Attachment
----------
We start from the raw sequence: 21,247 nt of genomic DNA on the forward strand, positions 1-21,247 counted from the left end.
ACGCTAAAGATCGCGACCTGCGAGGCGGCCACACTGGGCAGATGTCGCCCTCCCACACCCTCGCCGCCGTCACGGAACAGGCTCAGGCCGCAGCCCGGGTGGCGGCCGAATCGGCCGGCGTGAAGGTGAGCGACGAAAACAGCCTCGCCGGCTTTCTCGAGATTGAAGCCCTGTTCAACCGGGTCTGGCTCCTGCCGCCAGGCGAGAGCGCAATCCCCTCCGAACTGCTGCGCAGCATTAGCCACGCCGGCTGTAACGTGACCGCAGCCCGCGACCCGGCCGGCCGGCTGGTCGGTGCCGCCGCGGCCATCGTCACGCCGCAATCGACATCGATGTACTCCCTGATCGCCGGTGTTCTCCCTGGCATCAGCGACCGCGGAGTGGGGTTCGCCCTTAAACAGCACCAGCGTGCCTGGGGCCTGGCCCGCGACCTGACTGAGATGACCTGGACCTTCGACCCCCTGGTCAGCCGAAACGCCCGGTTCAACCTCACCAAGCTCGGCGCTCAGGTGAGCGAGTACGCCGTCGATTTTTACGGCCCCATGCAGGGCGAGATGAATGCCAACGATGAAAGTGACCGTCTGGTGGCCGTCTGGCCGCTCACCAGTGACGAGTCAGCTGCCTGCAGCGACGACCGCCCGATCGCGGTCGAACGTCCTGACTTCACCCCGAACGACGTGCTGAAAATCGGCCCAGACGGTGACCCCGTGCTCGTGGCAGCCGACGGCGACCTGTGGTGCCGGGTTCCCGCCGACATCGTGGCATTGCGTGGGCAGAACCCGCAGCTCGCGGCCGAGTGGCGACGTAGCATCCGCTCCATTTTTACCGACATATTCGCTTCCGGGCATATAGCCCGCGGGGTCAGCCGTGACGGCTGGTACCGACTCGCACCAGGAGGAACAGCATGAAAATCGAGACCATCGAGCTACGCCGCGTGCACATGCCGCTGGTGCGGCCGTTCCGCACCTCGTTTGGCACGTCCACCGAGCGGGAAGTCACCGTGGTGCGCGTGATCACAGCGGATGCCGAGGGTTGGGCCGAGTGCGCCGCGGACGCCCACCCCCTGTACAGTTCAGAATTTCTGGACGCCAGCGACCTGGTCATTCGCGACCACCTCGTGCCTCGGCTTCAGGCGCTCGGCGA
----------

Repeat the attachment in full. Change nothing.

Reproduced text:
We start from the raw sequence: 21,247 nt of genomic DNA on the forward strand, positions 1-21,247 counted from the left end.
ACGCTAAAGATCGCGACCTGCGAGGCGGCCACACTGGGCAGATGTCGCCCTCCCACACCCTCGCCGCCGTCACGGAACAGGCTCAGGCCGCAGCCCGGGTGGCGGCCGAATCGGCCGGCGTGAAGGTGAGCGACGAAAACAGCCTCGCCGGCTTTCTCGAGATTGAAGCCCTGTTCAACCGGGTCTGGCTCCTGCCGCCAGGCGAGAGCGCAATCCCCTCCGAACTGCTGCGCAGCATTAGCCACGCCGGCTGTAACGTGACCGCAGCCCGCGACCCGGCCGGCCGGCTGGTCGGTGCCGCCGCGGCCATCGTCACGCCGCAATCGACATCGATGTACTCCCTGATCGCCGGTGTTCTCCCTGGCATCAGCGACCGCGGAGTGGGGTTCGCCCTTAAACAGCACCAGCGTGCCTGGGGCCTGGCCCGCGACCTGACTGAGATGACCTGGACCTTCGACCCCCTGGTCAGCCGAAACGCCCGGTTCAACCTCACCAAGCTCGGCGCTCAGGTGAGCGAGTACGCCGTCGATTTTTACGGCCCCATGCAGGGCGAGATGAATGCCAACGATGAAAGTGACCGTCTGGTGGCCGTCTGGCCGCTCACCAGTGACGAGTCAGCTGCCTGCAGCGACGACCGCCCGATCGCGGTCGAACGTCCTGACTTCACCCCGAACGACGTGCTGAAAATCGGCCCAGACGGTGACCCCGTGCTCGTGGCAGCCGACGGCGACCTGTGGTGCCGGGTTCCCGCCGACATCGTGGCATTGCGTGGGCAGAACCCGCAGCTCGCGGCCGAGTGGCGACGTAGCATCCGCTCCATTTTTACCGACATATTCGCTTCCGGGCATATAGCCCGCGGGGTCAGCCGTGACGGCTGGTACCGACTCGCACCAGGAGGAACAGCATGAAAATCGAGACCATCGAGCTACGCCGCGTGCACATGCCGCTGGTGCGGCCGTTCCGCACCTCGTTTGGCACGTCCACCGAGCGGGAAGTCACCGTGGTGCGCGTGATCACAGCGGATGCCGAGGGTTGGGCCGAGTGCGCCGCGGACGCCCACCCCCTGTACAGTTCAGAATTTCTGGACGCCAGCGACCTGGTCATTCGCGACCACCTCGTGCCTCGGCTTCAGGCGCTCGGCGA